Those of you who have read Kafka’s “The Trial” may understand my feelings and concerns following last Friday’s vote. The words “lunatics” and “asylum” come to mind.

This blog is focussed on the impact on business, but before I start I’d better nail my colours to the mast. I was a firm believer that the UK should remain as a member of the EU. Yes, it is a (deeply) flawed body, but I think the decision reached in the Brexit referendum has best been summed up by the cover of the New Yorker magazine. I’ll stop the personal rant now, but if you do want to hear much, much more, then call me.

As I said, the focus of this blog is the impact the decision has on business – our clients, friends and colleagues. It is trite to say that, on 28th June 2016, when asked “what now?” the answer is “nobody knows”. None of us would, I hope, go into critical negotiations without knowing what we want, considering what the other side wants and working out how to get there. And critically, we would counsel against laying down ultimatums without being prepared to carry them out. But, I am getting into rant mode again.

We are already starting to advise clients on the likely impact of the decision:

  • Should holding companies be set up elsewhere in the EU
  • For businesses based elsewhere in the UK, might a holding company in Scotland make sense if there is a possibility that Scotland will remain in the EU
  • What do we do about key employees who come from other EU countries?

We will be preparing and updating a briefing note for clients as the implications of the referendum decision become clearer – if they ever will – in the coming weeks and months (and, heaven help us, years). If you’d like to be on the circulation list, please email

Let me finish with a practical example. Friday’s result came on the last full day of a holiday in Torridon. For those of you who don’t know the area, Torridon is a remote and beautiful part of Wester Ross, in the north-west Scottish highlands. To get there – one of the EU’s “less favoured areas” – you pass along roads and projects partly or mainly funded by EU money. And, as a result the local tourism business is doing very well: you see lots of non-UK number plates. The owner of the hotel to which our cottage was attached has 25 full time employees – 3 of whom are UK nationals (largely because he couldn’t get other UK nationals to fill vacant posts). And by Saturday morning he was worried whether he would be able to employ non-UK nationals in the future; whether he would have to apply for visas; and so on.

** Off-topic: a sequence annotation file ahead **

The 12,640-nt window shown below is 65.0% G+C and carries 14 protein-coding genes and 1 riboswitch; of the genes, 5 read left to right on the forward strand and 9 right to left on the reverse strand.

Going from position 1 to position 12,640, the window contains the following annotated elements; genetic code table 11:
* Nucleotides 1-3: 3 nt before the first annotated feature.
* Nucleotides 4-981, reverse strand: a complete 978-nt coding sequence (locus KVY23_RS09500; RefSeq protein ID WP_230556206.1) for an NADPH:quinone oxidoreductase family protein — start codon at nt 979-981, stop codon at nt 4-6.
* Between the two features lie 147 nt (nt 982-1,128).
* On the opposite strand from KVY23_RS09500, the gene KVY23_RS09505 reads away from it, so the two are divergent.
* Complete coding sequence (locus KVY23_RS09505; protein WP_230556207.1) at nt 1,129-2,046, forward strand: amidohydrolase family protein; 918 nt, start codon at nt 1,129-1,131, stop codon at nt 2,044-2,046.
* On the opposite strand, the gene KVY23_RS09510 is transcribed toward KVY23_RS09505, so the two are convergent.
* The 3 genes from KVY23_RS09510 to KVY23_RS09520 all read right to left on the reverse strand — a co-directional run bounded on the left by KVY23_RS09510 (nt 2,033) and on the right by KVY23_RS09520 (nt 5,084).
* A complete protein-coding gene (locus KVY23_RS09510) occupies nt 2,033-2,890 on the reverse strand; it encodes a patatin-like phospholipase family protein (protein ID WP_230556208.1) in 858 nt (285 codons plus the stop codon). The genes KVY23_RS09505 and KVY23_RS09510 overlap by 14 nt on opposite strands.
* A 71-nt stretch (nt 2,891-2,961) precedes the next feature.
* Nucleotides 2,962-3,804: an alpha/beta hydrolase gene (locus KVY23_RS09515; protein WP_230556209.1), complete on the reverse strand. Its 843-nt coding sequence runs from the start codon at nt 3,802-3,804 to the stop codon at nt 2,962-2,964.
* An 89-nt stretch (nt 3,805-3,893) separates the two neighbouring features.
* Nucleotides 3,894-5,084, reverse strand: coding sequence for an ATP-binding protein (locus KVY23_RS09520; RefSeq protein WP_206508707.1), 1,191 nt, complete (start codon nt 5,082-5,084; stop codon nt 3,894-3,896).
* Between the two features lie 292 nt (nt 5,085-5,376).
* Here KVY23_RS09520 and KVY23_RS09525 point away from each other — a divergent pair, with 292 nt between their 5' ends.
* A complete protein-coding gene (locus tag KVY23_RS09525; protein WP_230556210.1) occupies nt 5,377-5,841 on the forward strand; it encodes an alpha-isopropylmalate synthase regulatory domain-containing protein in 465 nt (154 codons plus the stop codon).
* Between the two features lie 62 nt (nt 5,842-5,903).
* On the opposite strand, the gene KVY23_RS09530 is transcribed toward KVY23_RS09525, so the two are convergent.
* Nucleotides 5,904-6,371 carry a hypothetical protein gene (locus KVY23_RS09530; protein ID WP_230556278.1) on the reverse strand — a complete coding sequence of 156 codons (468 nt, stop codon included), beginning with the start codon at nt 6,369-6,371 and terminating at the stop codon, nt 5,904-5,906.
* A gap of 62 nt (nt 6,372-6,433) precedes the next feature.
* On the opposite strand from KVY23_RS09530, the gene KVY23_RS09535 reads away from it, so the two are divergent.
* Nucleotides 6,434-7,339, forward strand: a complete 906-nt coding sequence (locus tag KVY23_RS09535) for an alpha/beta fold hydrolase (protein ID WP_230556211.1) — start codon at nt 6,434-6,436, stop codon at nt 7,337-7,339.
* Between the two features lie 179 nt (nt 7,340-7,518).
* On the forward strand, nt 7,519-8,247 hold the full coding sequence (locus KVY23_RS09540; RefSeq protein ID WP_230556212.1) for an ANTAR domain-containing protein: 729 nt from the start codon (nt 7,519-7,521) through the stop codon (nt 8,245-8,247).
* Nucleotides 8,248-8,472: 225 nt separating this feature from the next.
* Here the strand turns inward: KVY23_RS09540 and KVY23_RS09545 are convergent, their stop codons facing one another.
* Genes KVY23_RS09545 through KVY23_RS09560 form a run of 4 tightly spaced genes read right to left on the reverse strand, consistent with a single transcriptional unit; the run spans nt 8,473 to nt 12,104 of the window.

The Chinese curse was “may you live in interesting times”. Or, more relevantly, be careful what you wish for.

John Clarke

28 June 2016

Commercial Property

Introducing Sharon Strong

We are delighted to welcome a new Trainee Solicitor at CCW: Sharon Strong.  Sharon achieved a 2:1 (hons) LLB from the University of Dundee in Law and Accountancy, and has a dual qualification in both English and Scots Law as well as a Diploma in Professional Legal Practice.

Sharon has an intriguing background, with a real entrepreneurial and creative streak.  Having always been interested in the music business and songwriting she set up her own music production company and has experienced considerable success in this world; Sharon was named one of the ‘Top 20 Songwriters and Producers to Watch’ by the international Hit Talk website. This followed stints as a fashion model and TV presenter, both of which have contributed to Sharon’s confident, articulate personality.

Despite the glamorous edge to Sharon’s career, at heart she is very much an ambitious Commercial Lawyer in the making, with an interest in Media and Intellectual Property.  She is keen to get stuck in at CCW, meeting our interesting mix of clients and taking her training up to the next level.

It’s all change for Sharon, with her recent wedding in St Andrews and a new position at CCW – we look forward to her career developing further with us and we’re sure she will be a fantastic asset to our team.